Hyperspectral Identification for Collaborative Tracking

Award Information
Agency:
Department of Defense
Branch
Air Force
Amount:
$750,000.00
Award Year:
2008
Program:
SBIR
Phase:
Phase II
Contract:
FA8650-08-C-1320
Agency Tracking Number:
F061-218-3046
Solicitation Year:
n/a
Solicitation Topic Code:
n/a
Solicitation Number:
n/a
Small Business Information
GITAM TECHNOLOGIES, INC.
9782 Country Creek Way, Dayton, OH, 45458
Hubzone Owned:
N
Socially and Economically Disadvantaged:
N
Woman Owned:
N
Duns:
134123475
Principal Investigator:
William McCormick
Senior Scientist
(937) 885-9767
william.mccormick@wright.edu
Business Contact:
Arnab Shaw
President and Tech Lead
(937) 885-9767
gitam13@yahoo.com
Research Institution:
n/a
Abstract
The primary goal of this effort is to develop advanced Hyperspectral Image (HSI) data and algorithms for early detection of plant degradation due to Chemical/Biological agents. During Phase I, proof-of-concept demonstrated that HSI algorithms are capable of detecting de-greening in arabidopsis plants infused with covert de-greening circuits. In Phase II, the major objectives are: (1) Extend genetic engineering towards more operational viability, i.e., subject larger and mature plants to a wider range of chemical and biological agents, (2) Develop advanced Detection/Classification algorithms: multiple-hypothesis detect/ID for multiple plant specimens affected by different chem-bio agents, signature-based temporal change/anomaly detection, kernelization of linear algorithms to account for nonlinearities, ICA-based unmixing of HSI data, genetic algorithm for automated feature extraction, (3) HSI aided Triage resource management for distinguishing live and deceased dismounts in urban calamity region using HSI thermal-IR bands, and (4) Generation of and experimentation with synthetic remote sensing data and analytical prediction models: Incorporate healthy/de-greened plant and human skin spectral reflectance/emissivity signatures within FASSP/DIRSIG modeling environment, add atmospheric/illumination/sensor effects to generate synthetic electro-optical imagery that an airborne sensor might observe from a distance, apply appropriate detect/ID algorithms on the synthetic images, and perform model based sensitivity analysis to explore detection bounds.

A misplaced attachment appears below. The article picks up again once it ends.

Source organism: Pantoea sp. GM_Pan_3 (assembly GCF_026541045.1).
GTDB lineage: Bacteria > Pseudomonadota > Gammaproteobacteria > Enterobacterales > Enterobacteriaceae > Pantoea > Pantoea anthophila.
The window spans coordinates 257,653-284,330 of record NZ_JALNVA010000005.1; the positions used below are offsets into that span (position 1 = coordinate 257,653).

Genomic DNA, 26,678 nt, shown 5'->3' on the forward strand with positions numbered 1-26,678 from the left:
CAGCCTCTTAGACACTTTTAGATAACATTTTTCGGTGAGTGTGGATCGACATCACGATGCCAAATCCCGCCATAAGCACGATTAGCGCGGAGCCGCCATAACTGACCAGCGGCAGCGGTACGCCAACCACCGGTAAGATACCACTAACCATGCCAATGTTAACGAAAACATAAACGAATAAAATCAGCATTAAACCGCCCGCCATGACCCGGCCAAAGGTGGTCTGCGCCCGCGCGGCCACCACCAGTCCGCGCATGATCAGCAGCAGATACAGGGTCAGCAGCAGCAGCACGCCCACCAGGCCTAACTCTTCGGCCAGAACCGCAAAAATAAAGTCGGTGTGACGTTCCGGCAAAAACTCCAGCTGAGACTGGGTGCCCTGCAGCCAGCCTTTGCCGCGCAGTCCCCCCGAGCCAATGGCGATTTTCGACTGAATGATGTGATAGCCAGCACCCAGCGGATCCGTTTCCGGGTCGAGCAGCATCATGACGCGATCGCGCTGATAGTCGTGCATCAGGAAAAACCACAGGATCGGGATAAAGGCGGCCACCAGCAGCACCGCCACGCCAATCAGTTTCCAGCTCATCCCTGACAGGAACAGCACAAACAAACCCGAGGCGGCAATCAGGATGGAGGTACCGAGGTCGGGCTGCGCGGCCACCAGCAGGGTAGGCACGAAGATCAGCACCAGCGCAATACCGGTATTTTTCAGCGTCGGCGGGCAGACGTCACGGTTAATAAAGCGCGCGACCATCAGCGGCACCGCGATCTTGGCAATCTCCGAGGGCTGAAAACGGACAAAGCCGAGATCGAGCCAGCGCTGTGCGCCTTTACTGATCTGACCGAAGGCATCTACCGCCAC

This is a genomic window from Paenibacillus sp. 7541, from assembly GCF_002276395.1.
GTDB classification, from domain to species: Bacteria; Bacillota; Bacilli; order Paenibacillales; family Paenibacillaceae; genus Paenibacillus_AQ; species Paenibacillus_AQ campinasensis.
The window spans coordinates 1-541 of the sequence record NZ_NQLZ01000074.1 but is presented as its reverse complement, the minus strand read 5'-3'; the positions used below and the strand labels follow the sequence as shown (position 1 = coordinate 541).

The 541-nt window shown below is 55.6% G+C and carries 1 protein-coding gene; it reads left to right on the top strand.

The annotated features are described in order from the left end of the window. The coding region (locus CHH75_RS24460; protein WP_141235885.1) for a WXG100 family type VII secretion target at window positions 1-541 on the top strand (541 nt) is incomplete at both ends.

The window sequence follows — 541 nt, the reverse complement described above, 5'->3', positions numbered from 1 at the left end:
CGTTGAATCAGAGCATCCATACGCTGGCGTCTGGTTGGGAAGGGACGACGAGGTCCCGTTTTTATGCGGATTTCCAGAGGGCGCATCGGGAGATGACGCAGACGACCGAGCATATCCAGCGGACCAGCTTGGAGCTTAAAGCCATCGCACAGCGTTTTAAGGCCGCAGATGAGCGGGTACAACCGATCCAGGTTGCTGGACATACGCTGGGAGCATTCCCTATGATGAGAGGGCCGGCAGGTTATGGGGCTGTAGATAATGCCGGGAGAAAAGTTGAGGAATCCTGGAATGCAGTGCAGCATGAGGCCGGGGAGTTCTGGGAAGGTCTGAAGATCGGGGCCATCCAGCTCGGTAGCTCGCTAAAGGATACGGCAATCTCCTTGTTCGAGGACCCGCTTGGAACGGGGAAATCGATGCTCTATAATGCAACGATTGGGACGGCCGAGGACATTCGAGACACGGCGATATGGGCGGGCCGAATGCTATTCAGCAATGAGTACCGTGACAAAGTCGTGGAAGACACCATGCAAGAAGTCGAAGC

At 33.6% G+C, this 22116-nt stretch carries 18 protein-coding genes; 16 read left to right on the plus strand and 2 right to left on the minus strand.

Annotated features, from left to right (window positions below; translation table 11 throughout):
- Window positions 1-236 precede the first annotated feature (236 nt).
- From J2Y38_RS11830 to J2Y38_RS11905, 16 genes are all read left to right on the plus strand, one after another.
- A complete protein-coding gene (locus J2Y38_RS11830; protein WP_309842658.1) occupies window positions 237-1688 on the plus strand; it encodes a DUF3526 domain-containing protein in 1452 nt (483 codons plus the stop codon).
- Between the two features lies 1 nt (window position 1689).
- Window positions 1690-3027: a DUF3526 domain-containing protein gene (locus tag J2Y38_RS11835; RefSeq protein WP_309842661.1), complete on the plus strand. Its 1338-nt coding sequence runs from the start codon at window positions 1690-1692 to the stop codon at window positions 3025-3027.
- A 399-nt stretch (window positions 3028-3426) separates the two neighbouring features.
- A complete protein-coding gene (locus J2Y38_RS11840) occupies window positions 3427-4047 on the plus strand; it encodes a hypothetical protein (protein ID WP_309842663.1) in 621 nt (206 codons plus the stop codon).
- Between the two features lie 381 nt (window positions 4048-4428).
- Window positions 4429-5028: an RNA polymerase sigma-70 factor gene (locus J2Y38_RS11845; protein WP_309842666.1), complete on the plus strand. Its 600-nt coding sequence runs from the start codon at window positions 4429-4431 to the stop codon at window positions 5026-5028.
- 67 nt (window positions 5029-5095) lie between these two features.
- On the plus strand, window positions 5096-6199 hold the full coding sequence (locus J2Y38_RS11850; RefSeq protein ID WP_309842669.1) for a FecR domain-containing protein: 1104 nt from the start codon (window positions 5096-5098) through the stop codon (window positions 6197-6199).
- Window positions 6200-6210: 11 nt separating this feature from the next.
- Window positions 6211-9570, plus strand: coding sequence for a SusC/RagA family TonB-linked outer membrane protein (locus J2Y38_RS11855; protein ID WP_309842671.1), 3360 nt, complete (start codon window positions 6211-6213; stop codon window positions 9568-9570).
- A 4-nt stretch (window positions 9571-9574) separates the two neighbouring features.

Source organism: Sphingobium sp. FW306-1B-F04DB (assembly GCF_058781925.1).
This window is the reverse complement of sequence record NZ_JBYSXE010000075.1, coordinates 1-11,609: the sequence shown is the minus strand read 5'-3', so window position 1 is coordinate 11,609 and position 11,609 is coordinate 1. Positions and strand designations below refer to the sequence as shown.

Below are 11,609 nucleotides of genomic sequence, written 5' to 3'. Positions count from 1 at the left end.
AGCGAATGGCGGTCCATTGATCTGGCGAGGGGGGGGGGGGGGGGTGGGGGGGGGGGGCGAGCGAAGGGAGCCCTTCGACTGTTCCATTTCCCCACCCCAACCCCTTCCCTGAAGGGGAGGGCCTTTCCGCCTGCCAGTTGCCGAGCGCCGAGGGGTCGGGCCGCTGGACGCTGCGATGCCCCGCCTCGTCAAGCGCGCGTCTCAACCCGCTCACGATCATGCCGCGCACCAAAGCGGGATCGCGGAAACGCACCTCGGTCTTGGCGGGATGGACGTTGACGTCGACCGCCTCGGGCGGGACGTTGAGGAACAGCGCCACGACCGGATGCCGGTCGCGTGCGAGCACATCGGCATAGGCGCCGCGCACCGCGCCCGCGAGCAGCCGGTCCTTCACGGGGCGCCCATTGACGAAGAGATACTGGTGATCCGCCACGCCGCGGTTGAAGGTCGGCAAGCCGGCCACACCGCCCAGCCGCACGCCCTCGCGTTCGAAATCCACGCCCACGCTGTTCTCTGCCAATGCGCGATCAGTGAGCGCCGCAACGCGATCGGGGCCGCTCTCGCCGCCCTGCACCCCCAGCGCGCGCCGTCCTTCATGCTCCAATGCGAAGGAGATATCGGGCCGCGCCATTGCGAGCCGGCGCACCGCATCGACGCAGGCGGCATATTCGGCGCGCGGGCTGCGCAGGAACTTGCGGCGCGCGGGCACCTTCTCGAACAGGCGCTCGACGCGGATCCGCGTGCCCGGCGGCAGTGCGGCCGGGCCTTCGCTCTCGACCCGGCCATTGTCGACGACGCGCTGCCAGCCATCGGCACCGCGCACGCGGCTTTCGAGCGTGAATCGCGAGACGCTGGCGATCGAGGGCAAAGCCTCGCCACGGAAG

* information listed above is at the time of submission.

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